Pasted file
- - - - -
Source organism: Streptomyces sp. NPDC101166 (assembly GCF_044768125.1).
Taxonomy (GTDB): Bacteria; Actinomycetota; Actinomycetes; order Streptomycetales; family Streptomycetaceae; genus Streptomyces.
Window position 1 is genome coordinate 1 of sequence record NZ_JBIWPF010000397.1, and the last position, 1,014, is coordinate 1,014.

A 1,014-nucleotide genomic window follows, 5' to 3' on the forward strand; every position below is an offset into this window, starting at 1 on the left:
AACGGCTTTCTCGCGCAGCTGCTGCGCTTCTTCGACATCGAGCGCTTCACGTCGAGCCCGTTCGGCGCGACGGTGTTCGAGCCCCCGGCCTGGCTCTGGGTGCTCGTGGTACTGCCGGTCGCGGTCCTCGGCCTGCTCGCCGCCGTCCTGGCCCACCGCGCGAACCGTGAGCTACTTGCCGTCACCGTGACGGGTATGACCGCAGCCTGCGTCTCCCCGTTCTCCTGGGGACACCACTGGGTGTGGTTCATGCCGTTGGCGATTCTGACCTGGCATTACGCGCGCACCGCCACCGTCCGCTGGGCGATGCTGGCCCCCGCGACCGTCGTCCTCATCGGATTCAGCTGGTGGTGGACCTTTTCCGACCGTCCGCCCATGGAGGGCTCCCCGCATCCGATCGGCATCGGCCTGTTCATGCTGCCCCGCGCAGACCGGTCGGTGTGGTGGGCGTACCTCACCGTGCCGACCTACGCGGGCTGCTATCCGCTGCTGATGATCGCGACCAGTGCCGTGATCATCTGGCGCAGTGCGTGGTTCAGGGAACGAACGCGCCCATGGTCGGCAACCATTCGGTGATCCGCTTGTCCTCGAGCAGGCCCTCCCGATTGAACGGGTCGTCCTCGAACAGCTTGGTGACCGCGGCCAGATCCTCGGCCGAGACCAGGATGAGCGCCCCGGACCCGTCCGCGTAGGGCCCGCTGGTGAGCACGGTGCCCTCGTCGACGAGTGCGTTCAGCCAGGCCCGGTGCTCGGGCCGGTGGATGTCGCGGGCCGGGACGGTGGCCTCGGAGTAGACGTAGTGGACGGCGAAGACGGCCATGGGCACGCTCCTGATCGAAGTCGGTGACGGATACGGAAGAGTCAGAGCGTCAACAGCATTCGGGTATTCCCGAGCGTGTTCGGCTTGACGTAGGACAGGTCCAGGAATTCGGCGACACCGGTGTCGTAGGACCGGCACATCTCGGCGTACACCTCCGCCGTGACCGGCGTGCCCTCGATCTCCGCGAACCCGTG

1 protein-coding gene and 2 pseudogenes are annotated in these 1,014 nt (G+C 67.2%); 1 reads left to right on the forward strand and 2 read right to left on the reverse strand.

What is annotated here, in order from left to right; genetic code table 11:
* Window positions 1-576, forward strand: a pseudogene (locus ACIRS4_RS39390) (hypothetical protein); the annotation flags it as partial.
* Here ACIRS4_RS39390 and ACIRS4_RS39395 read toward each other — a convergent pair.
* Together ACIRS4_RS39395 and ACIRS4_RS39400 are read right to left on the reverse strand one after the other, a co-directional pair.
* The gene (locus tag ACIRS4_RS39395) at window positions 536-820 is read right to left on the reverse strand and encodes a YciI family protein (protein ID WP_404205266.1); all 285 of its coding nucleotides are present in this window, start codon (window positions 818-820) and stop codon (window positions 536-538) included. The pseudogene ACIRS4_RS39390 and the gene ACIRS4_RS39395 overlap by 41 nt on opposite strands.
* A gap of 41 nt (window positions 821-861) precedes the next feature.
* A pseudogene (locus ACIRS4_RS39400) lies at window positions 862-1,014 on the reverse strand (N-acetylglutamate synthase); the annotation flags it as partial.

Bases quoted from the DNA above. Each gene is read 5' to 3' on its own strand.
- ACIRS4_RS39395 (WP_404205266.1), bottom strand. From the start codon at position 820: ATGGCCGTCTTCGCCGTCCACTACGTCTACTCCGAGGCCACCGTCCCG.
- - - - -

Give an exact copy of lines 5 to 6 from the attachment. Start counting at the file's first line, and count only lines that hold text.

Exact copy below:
AACGGCTTTCTCGCGCAGCTGCTGCGCTTCTTCGACATCGAGCGCTTCACGTCGAGCCCGTTCGGCGCGACGGTGTTCGAGCCCCCGGCCTGGCTCTGGGTGCTCGTGGTACTGCCGGTCGCGGTCCTCGGCCTGCTCGCCGCCGTCCTGGCCCACCGCGCGAACCGTGAGCTACTTGCCGTCACCGTGACGGGTATGACCGCAGCCTGCGTCTCCCCGTTCTCCTGGGGACACCACTGGGTGTGGTTCATGCCGTTGGCGATTCTGACCTGGCATTACGCGCGCACCGCCACCGTCCGCTGGGCGATGCTGGCCCCCGCGACCGTCGTCCTCATCGGATTCAGCTGGTGGTGGACCTTTTCCGACCGTCCGCCCATGGAGGGCTCCCCGCATCCGATCGGCATCGGCCTGTTCATGCTGCCCCGCGCAGACCGGTCGGTGTGGTGGGCGTACCTCACCGTGCCGACCTACGCGGGCTGCTATCCGCTGCTGATGATCGCGACCAGTGCCGTGATCATCTGGCGCAGTGCGTGGTTCAGGGAACGAACGCGCCCATGGTCGGCAACCATTCGGTGATCCGCTTGTCCTCGAGCAGGCCCTCCCGATTGAACGGGTCGTCCTCGAACAGCTTGGTGACCGCGGCCAGATCCTCGGCCGAGACCAGGATGAGCGCCCCGGACCCGTCCGCGTAGGGCCCGCTGGTGAGCACGGTGCCCTCGTCGACGAGTGCGTTCAGCCAGGCCCGGTGCTCGGGCCGGTGGATGTCGCGGGCCGGGACGGTGGCCTCGGAGTAGACGTAGTGGACGGCGAAGACGGCCATGGGCACGCTCCTGATCGAAGTCGGTGACGGATACGGAAGAGTCAGAGCGTCAACAGCATTCGGGTATTCCCGAGCGTGTTCGGCTTGACGTAGGACAGGTCCAGGAATTCGGCGACACCGGTGTCGTAGGACCGGCACATCTCGGCGTACACCTCCGCCGTGACCGGCGTGCCCTCGATCTCCGCGAACCCGTG

1 protein-coding gene and 2 pseudogenes are annotated in these 1,014 nt (G+C 67.2%); 1 reads left to right on the forward strand and 2 read right to left on the reverse strand.